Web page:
Emraan Haashmi's first step on the silver screen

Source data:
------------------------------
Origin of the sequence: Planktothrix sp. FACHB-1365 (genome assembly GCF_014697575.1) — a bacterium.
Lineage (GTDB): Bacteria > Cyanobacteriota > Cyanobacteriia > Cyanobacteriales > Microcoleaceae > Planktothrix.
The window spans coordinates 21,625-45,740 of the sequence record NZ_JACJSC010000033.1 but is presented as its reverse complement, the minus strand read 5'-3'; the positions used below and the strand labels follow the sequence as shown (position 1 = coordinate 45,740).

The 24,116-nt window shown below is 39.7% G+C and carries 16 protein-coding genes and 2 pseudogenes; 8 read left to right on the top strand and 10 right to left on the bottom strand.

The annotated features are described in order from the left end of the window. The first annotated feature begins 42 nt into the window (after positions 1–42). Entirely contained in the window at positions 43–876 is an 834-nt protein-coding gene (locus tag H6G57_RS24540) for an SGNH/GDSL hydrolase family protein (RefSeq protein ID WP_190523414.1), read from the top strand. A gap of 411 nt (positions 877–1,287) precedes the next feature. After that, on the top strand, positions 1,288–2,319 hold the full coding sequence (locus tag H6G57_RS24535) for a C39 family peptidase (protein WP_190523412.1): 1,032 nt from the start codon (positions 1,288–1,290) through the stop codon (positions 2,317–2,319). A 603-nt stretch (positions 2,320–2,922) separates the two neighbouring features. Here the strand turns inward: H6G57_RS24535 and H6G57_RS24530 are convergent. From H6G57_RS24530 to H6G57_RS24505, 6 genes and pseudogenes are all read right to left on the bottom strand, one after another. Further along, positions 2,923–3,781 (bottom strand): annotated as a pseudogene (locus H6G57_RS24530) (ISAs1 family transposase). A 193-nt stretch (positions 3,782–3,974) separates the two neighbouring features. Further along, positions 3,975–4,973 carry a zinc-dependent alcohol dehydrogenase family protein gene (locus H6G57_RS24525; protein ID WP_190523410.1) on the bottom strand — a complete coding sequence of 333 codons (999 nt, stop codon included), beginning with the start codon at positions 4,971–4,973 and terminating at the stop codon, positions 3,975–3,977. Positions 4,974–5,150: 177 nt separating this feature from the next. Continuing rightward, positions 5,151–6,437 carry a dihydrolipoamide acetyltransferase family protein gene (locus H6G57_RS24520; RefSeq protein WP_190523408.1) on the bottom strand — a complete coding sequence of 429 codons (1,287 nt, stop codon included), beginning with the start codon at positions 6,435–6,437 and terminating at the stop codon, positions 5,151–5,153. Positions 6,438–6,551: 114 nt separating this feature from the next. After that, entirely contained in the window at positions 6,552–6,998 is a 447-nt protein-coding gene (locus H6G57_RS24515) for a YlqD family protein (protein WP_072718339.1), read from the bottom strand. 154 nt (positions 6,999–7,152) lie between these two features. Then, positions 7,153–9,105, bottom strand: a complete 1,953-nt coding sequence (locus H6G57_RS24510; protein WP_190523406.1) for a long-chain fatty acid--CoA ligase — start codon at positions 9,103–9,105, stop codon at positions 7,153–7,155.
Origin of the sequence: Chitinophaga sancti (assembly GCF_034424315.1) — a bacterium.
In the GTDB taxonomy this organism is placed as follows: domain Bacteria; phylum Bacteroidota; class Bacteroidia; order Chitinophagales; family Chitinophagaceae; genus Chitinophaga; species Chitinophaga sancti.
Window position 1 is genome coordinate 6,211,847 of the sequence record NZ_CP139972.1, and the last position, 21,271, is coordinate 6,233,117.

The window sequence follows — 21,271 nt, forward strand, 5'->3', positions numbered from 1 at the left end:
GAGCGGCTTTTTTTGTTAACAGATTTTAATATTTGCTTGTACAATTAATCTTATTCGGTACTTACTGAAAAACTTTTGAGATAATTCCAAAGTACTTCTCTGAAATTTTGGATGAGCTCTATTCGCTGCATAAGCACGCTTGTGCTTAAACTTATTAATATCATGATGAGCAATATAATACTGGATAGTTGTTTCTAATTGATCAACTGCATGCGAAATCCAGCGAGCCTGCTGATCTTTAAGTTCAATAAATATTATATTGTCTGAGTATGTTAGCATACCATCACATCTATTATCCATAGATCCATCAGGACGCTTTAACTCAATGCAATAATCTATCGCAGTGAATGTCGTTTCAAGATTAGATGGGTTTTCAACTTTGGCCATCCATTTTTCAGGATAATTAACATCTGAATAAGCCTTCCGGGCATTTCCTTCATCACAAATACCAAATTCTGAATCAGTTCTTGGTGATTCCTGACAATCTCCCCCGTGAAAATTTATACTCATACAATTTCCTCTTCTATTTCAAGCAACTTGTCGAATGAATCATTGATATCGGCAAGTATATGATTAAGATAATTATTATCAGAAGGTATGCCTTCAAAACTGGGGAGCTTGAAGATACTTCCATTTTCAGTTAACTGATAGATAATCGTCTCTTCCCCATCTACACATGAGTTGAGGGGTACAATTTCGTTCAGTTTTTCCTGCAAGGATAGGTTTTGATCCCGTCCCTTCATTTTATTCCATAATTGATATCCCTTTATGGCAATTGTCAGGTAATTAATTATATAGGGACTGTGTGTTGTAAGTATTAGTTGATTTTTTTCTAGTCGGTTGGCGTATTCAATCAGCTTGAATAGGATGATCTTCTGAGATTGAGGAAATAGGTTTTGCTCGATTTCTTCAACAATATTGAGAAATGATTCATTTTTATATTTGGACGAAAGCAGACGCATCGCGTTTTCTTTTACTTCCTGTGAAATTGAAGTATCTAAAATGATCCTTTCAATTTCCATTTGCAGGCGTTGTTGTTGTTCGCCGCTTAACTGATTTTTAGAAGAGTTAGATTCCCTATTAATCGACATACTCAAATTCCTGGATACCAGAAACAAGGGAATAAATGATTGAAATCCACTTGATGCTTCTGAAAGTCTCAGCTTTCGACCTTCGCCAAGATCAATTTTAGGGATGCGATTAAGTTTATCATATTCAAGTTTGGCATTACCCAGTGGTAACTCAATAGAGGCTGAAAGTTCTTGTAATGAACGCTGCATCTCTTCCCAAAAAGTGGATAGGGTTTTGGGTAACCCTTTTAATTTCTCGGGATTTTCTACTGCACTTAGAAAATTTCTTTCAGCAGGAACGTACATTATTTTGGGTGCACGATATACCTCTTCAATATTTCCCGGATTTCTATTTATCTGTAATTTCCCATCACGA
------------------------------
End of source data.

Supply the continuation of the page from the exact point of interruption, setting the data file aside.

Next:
Emraan Haashmi is one of the popular heroes (though not in the league of the Khans or the Deols) of Bollywood today. Footpath (2003) is his debut movie which was made by his uncles Mahesh Bhatt and Mukesh Bhatt as his launchpad only. I had gone to watch it mainly because of its songs because I had listened to its music album containing some beautiful compositions of Nadeem Shravan and I had liked them very much. That liking only led me to watch the movie also. Footpath is nothing but one of the many Bollywood versions of Hollywood movie - Angels with Dirty Faces (1938). Mahesh Bhatt himself had directed one of such versions which was Angaaray (1998) taking Akshay Kumar in lead role and Naagarjuna in second lead. He wrote the script of Footpath with the same basic grains but handed over the duty to direct the movie to Vikram Bhatt. Aaftaab Shivdaasaani has been cast in the lead role (done by Akshay Kumar in Angaaray) and debutante Emraan Haashmi has been taken in the second lead. Another associated but meaty role has gone to Raahul Dev. Well, when there are males, females are also needed as their love interest. So Bipasha Basu, Aparna Tilak and Anupama Verma are there as the leading ladies. Foothpath is the story of three friends who get separated in childhood due to an incident that concluded with the murder of a person. Out of these three friends, two are real brothers having a sister also who likes the friend of her brothers very much. This bloody incident has taken place in Mumbai in which the friend of the brothers and the sister has already lost his father. Being an orphan now, he runs away from the city itself and grows up as Arjun (Aaftaab Shivdaasani). Twenty years have passed since then and Arjun is living the straight life of a law-abiding citizen in Delhi when a cop (Anup Soni) meets him and pressurizes him to do the job of an undercover agent of the police against his childhood buddies who are outlaws and still operate in Mumbai as drug-dealers. A reluctant Arjun moves to Mumbai and meets his childhood buddies Shekhar (Raahul Dev) and Raghu (Emraan Haashmi) who work for a big narcotics smuggler Sheikh (Irrfaan). He happens to meet their sister Sanjana (Bipasha Basu) also who lives separately from her brothers because of not liking their illegal activities. The childhood love of Arjun and Sanjana gets rekindled on one hand and Arjun tries to draw his friends out of the quagmire of crime. In case of Raghu who is more sensitive and emotion-led, he succeeds because of Raghu's love for an English teacher (Aparna Tilak) who loses her brother because of his being a drug-addict. However Shekhar is not that sensitive and Arjun fails in bringing him out of the world of crime. The story ends with the union of Arjun and Sanjana after the elimination of the drug smuggling racket running in Mumbai as well as the deaths of Shekhar and Raghu. This story of an undercover agent working against his own friends has been hackneyed like anything in Bollywood. Only a good and engaging script written for this another version of Angels With Dirty Faces would have succeeded in appealing to the audience. Unfortunately, neither the script, nor the direction is up to the mark in case of Footpath. The movie has its moments but overall, it fails to impress the viewer. All the characters of the movie appear to be artificial. All the incidents shown in the movie appear to be completely filmy. None of the three romantic angles has been developed properly. Hence this movie can be sit through and enjoyed only when the viewer watches it with a low expectation. The biggest flaw that I found in the script and the direction of this movie that Arjun takes an easier path. He keeps on pursuing Raghu, the sensitive one to leave the wrong path and doesn't make even the smallest effort for pursuing money-minded and insensitive Shekhar to mend his ways. Music is one of the plus points of the movie. As said earlier, I was instigated to see this movie only by certain songs of the movie. One good song - Chain Aapko Mila Mujhe Deewangi Mili is only in the album and not in the movie (interestingly, it was used in another movie - Hungama released in 2003 itself). Saari Raat Teri Yaad Mujhe Aati Rahi, Kitna Pyara Pyara Hai Sama, Zara Dekh Mera Deewaanapan, Ab Samajh Aaya Ki Duniya Kya Hai etc. are quite good to ears. Their picturization is also okay. Technically, the movie is so-so. Its length is definitely on the higher side. Girish Dhamija has written routine dialogs for it. Emraan Haashmi has drawn his heart out for this debut movie of himself. He has delivered a very touching and impressive performance, giving signals that he's the horse of a long race. All others including my favourite heroine Bipasha Basu and highly talented Irrfaan are, unfortunately, just routine. TV actress Aparna Tilak has played Emraan's love interest. This is the only appearance of hers on the big screen (never acted in any other movie). Though she has got a meaty role, she hasn't been able to impress. Anupama Verma has played Shekhar's love interest in this movie and her role appears to be that of a glorified extra. Aaftaab Shivdaasaani is miscast in the lead role. With my rating of 2.5 stars, I recommend Footpath as a one time watch to those who like the music of Nadeem Shravan as well as to die-hard Emraan Haashmi fans.